Taking Raiders of the Lost Ark off my A+ List

Tuesday night, I revisited Raiders of the Lost Ark, with the intention of writing it up for my A+ list of all-time favorite classic films. But as I watched it again for the umpteenth time, I couldn’t help feeling that I didn’t quite like it as much as I used to.

Which isn’t to say that I hate it. It’s still an excellent piece of escapist action entertainment. And I still love the way it actively refuses to take itself seriously. But the flaws keep coming up. I now give it an A-.

I’m going to assume that you’ve already seen the movie. This article contains modest spoilers.

But first, let’s get the film’s two titles out of the way. Paramount released the movie in 1981 as Raiders of the Lost Ark. Some years later, producer George (“It’s perfect; let’s change it”) Lucas officially renamed it Indiana Jones and the Raiders of the Lost Ark. Thankfully, he didn’t change the movie’s opening credits to reflect the clumsier title (my guess is that director Steven Spielberg didn’t let him). So now we have one title on the DVD and Blu-ray boxes, and another up on the screen.

Raiders of the Lost Ark doesn’t really have much of a story. The plot about Nazis trying to steal the Ark of the Covenant is just an excuse to take us from one action sequence to another. But these action sequences are amongst the best filmed. They’re well-choreographed, exciting, and despite the fast cutting, completely clear. You always know who is where and doing what.

What’s more, a vein of comedy runs through these sequences, reminding the audience not to take the story too seriously. Consider Marion stealing a drink during the barroom fight. Or Indy’s tired “Wait a second” gesture during the fight around the airplane.

Nothing about the movie is realistic. When I first showed it on Laserdisc to my then young son, he asked why the natives who were shooting arrows at Indy in the dark forest stopped shooting in the open field, where they could more easily kill him. I explained that if they had, it would have been a very short movie.

Raiders made Indiana Jones one of Hollywood’s most popular action characters, and one of the most absurd. Awkward and incompetent in his day job as a college professor, he becomes a fearless adventurer in the field. It’s like Clark Kent and Superman, except that there’s no secret that they’re the same person. But unlike Superman, Indy can be hurt, although he seems to heal fast. In the truck chase, he gets shot in the arm; it doesn’t slow him down much.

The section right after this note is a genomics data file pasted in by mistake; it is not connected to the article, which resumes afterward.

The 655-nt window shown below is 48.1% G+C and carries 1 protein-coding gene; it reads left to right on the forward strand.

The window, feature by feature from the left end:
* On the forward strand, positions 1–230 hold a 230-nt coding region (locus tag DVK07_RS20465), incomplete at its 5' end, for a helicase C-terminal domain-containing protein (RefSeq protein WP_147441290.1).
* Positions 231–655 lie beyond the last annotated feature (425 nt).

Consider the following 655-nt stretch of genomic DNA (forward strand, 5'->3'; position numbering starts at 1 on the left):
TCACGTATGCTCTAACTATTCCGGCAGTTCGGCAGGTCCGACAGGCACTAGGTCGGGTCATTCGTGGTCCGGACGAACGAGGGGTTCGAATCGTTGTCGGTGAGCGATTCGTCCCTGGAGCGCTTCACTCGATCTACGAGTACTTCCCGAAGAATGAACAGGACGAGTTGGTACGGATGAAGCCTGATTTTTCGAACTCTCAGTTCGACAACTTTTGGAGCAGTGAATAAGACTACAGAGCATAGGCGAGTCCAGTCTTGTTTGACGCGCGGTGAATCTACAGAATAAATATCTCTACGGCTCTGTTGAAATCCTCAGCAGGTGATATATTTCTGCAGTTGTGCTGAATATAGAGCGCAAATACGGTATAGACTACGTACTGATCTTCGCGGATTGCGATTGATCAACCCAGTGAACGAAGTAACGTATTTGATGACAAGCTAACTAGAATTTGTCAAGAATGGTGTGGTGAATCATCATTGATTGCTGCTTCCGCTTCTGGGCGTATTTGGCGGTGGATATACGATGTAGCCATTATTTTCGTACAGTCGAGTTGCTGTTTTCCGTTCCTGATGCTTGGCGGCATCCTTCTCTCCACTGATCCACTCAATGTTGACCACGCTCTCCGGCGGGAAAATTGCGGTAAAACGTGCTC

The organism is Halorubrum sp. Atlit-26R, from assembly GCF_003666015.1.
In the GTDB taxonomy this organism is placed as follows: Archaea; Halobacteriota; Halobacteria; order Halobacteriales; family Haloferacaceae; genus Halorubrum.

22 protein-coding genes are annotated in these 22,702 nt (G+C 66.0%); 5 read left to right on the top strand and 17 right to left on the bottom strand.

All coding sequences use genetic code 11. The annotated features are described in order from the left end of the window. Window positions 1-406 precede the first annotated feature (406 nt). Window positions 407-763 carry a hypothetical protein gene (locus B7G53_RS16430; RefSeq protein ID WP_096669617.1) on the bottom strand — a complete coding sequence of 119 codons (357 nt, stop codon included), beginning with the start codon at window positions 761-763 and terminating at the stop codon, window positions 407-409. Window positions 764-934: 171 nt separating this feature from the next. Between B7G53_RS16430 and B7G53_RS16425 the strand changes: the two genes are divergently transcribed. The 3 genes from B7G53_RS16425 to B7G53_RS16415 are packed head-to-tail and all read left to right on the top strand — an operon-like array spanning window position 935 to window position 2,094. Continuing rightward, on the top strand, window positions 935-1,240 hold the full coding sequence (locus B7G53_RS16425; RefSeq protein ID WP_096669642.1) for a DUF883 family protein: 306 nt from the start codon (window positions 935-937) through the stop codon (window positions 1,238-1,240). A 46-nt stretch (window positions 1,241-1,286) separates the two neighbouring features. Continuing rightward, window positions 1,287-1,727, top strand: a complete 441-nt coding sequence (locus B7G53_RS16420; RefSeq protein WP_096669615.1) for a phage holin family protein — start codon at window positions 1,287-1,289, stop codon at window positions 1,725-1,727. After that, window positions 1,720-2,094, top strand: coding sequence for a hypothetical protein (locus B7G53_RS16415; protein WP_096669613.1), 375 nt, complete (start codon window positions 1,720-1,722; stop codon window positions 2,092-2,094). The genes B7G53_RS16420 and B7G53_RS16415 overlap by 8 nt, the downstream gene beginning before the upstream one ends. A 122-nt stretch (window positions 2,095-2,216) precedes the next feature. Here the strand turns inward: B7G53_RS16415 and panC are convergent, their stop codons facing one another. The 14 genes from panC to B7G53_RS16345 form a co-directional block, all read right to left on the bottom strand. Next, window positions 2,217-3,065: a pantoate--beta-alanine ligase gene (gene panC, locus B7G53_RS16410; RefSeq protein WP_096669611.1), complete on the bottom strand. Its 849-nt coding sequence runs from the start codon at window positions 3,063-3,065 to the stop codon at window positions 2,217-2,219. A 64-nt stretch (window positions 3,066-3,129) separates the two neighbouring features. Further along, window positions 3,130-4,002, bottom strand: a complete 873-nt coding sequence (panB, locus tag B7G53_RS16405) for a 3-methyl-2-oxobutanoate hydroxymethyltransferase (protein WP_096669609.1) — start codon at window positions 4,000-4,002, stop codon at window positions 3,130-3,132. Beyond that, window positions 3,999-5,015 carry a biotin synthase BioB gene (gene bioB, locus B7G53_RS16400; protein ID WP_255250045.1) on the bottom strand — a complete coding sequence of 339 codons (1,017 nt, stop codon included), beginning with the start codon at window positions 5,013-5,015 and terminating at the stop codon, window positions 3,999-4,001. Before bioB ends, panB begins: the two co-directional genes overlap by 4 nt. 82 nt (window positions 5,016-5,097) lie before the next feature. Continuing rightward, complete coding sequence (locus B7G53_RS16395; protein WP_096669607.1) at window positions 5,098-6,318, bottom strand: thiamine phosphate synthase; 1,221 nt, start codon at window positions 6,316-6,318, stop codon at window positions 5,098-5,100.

These two sides of Indiana Jones make him a funnier, more interesting character, but they don’t make him a believable one. There’s really nothing inside. His fear of snakes adds another comic level.

Raiders has the best villain of all the Indiana Jones movies. Dr. René Belloq (Paul Freeman) describes himself accurately as a shadow of Dr. Jones. Like Indy, he’s an archeologist who travels to dangerous places to find historical artifacts, but Belloq is willing to work for some very evil people. The first time I saw the movie, I was disappointed when he died; I thought he’d stick around for the sequels.

At its best, Raiders of the Lost Ark uses humor to undercut action hero clichés. In what other movie has the hero knocked out an enemy soldier to steal his uniform, only to discover that it didn’t fit? Would any other action hero leave the damsel in distress tied up in the hands of Nazis? And let’s not forget what is probably everyone’s favorite scene, when Indy shoots the Arab Swordsman (that’s the actual character name in the credits). Of course, that’s what you’d do in that situation, but movie heroes aren’t supposed to act like that.

At its worst, Raiders of the Lost Ark is a troublingly racist movie for the relatively enlightened 1980s. With the exception of Sallah (played by the Welsh actor John Rhys-Davies) the Latinos, Native Americans, Nepalese, and Arabs are just stereotypes, and often very offensive ones. The brown-skinned guides in the prologue are cowardly and untrustworthy. The hero steals religious artifacts from their brown-skinned rightful owners, and we’re supposed to feel good about that because he’s bringing them to a museum. The Arabs are shown as a simple people. And that “Arab Swordsman” was played by British actor Terry Richards in brown face.

I’ve loved Raiders of the Lost Ark from the first time I saw it. But I actually prefer the second sequel, Indiana Jones and the Last Crusade. I’m going to revisit that one as soon as I can. Maybe that one will remain on the A+ list.